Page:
Saturday, December 19, 2009

Do the right thing Obama, this is not your war

THIS is going to be Barack Obama's war, which is a pity, considering he didn't start it. In fact, he had very strong views on how President George W. Bush got the Americans entangled into the quagmire called Afghanistan. In his presidential campaign, he even promised to bring back American soldiers.

We have high hopes for Obama. He signifies change. We want him to right the wrongs. We want him to sort out the Palestinian problem that has bedevilled every American president since the end of World War 2. We all know Palestine is the root cause of Muslim discontent the world over.

He could make the difference because he is different. His mantra for "change" catches fire because he is himself a change master. When he started on the incredible journey to the White House, he rewrote the history not only of the presidency but also of America. It is nothing short of a miracle that a black man became the 44th president of the United States.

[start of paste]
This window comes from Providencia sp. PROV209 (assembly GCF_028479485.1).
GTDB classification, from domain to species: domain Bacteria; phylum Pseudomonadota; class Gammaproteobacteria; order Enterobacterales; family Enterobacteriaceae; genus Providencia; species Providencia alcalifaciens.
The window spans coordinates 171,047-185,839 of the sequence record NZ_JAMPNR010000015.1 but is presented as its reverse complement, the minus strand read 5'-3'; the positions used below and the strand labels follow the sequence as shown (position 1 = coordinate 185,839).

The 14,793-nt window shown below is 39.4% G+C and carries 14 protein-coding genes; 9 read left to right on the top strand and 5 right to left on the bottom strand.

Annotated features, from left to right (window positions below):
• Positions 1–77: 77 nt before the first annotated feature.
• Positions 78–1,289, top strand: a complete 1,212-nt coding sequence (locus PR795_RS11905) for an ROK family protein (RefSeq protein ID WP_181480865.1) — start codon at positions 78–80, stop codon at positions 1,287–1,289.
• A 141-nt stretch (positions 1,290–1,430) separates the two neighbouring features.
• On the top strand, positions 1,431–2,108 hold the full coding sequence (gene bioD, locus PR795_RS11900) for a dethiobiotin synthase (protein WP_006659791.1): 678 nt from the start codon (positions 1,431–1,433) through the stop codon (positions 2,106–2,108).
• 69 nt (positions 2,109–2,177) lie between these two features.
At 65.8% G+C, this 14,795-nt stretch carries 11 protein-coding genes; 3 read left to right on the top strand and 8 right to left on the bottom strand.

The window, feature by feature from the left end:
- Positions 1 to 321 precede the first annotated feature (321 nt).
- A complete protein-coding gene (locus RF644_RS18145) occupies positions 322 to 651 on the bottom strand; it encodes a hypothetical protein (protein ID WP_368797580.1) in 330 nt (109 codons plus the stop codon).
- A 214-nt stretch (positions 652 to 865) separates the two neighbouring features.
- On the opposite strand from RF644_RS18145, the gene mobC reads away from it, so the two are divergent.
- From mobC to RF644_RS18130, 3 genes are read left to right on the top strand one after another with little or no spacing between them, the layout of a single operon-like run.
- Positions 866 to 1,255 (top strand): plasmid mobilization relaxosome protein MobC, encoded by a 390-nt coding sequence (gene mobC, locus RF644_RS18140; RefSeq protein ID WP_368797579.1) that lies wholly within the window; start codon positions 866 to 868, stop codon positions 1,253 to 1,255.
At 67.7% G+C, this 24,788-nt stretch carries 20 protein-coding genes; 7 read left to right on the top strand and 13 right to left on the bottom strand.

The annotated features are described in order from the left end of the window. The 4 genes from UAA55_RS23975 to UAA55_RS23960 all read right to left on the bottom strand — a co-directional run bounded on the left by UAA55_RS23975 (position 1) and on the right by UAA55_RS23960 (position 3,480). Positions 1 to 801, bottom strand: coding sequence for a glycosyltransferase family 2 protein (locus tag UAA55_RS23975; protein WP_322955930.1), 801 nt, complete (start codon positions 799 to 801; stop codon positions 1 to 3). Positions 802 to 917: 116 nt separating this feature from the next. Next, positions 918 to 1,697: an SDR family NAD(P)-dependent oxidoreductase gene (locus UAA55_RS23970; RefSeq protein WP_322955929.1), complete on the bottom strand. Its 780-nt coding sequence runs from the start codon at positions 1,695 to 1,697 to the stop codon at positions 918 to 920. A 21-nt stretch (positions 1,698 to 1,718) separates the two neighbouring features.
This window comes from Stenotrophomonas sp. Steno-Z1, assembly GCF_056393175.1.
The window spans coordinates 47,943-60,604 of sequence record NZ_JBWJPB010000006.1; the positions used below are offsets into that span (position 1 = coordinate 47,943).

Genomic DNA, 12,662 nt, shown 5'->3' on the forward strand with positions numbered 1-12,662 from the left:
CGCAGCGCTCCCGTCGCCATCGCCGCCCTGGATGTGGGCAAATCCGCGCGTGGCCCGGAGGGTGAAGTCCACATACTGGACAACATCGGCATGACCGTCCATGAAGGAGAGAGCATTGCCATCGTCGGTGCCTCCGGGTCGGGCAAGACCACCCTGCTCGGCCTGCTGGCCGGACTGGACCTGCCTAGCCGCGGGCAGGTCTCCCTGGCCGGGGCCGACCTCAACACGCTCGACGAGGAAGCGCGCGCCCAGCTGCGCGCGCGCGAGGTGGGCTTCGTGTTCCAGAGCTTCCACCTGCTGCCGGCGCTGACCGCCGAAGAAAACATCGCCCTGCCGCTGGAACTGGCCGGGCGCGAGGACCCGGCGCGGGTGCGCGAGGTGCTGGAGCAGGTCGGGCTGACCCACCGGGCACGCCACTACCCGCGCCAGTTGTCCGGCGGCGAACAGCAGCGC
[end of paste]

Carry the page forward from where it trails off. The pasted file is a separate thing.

Never in recent memory has the world invested so much hope in one man. We wanted a new America, led by a new man, who carried no baggage. True, he had to work harder than most to be where he is today. His determination is exemplary, his tenacity unparalleled, his conviction is legendary.

If there is anyone at the helm of the most powerful nation on Planet Earth who can build bridges to cultures, faiths and people, it has to be Obama. We trusted him. We looked upon him not just as the mightiest man alive, but as a man who can make the difference. He has been making the right statements so far, promising hope, charming anyone he touches and positioning an aura last seen during the time of John F. Kennedy.

But why shouldn't he disengage himself from an unwinnable war? The foray into Afghanistan was against every principle he stood for. The Afghans did not kill any Americans before American soldiers set foot on their land. Fighting al-Qaeda is one thing, but not all Afghans are al-Qaeda cronies.